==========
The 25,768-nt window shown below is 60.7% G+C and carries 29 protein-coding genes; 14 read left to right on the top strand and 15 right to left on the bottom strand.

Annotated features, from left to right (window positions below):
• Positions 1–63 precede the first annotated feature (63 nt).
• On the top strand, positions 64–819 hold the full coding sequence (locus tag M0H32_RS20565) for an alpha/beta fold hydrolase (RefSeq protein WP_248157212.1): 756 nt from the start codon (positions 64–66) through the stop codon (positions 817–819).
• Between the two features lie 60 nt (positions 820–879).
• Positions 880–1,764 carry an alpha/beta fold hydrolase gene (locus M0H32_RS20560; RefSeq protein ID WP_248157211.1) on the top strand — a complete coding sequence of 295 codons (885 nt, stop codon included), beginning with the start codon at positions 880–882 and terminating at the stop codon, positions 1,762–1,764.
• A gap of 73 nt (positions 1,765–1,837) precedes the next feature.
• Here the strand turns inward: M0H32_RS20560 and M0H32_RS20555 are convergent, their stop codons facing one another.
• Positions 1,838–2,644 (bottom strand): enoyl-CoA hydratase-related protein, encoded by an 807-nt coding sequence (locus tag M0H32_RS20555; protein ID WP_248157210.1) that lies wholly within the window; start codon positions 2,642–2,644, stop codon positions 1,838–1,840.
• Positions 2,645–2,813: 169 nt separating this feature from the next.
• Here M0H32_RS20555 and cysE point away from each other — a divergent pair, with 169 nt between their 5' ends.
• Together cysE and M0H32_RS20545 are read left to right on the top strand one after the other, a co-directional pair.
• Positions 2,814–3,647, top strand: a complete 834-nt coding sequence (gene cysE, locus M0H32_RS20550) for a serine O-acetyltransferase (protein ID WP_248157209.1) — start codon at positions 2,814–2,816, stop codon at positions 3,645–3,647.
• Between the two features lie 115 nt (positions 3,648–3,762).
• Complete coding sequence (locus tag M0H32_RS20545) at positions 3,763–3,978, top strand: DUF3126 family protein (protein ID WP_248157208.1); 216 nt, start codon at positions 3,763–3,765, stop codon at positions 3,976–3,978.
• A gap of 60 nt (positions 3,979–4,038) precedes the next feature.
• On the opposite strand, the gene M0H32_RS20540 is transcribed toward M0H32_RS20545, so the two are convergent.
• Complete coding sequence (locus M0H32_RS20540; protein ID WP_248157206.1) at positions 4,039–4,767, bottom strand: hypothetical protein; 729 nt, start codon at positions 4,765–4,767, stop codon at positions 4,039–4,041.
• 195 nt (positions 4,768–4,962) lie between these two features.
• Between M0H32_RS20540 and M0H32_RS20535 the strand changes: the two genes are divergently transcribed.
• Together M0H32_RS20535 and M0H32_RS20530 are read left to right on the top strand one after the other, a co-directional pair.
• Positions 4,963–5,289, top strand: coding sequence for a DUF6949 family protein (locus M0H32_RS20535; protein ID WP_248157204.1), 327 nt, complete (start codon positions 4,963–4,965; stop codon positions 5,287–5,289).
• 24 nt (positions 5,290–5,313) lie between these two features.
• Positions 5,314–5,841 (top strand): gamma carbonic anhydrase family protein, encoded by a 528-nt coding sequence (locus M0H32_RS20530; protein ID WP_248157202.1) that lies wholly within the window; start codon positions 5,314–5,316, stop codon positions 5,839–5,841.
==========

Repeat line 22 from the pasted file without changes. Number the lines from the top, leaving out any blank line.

• Positions 4,963–5,289, top strand: coding sequence for a DUF6949 family protein (locus M0H32_RS20535; protein ID WP_248157204.1), 327 nt, complete (start codon positions 4,963–4,965; stop codon positions 5,287–5,289).